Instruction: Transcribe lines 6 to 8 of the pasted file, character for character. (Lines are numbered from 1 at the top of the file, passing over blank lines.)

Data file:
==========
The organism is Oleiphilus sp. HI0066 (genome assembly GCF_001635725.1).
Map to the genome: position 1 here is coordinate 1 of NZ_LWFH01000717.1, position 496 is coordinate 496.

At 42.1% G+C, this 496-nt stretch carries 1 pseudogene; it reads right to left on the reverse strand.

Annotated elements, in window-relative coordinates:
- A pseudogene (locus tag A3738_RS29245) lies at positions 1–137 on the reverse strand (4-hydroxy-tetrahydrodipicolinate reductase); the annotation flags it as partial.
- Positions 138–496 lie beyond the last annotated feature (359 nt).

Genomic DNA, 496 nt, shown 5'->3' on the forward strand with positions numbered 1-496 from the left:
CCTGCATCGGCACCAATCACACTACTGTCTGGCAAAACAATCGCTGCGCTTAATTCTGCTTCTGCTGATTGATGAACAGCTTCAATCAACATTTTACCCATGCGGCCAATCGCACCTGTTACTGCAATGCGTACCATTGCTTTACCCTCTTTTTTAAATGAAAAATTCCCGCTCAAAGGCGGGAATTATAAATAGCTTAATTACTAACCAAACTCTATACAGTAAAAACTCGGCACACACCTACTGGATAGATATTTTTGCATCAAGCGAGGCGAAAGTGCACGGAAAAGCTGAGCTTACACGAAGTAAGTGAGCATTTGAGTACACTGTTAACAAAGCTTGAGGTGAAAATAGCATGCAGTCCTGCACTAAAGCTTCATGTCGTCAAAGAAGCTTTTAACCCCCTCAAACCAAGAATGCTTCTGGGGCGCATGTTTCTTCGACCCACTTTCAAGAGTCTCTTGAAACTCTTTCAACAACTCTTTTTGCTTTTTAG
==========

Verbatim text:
- Positions 138–496 lie beyond the last annotated feature (359 nt).

Genomic DNA, 496 nt, shown 5'->3' on the forward strand with positions numbered 1-496 from the left:
CCTGCATCGGCACCAATCACACTACTGTCTGGCAAAACAATCGCTGCGCTTAATTCTGCTTCTGCTGATTGATGAACAGCTTCAATCAACATTTTACCCATGCGGCCAATCGCACCTGTTACTGCAATGCGTACCATTGCTTTACCCTCTTTTTTAAATGAAAAATTCCCGCTCAAAGGCGGGAATTATAAATAGCTTAATTACTAACCAAACTCTATACAGTAAAAACTCGGCACACACCTACTGGATAGATATTTTTGCATCAAGCGAGGCGAAAGTGCACGGAAAAGCTGAGCTTACACGAAGTAAGTGAGCATTTGAGTACACTGTTAACAAAGCTTGAGGTGAAAATAGCATGCAGTCCTGCACTAAAGCTTCATGTCGTCAAAGAAGCTTTTAACCCCCTCAAACCAAGAATGCTTCTGGGGCGCATGTTTCTTCGACCCACTTTCAAGAGTCTCTTGAAACTCTTTCAACAACTCTTTTTGCTTTTTAG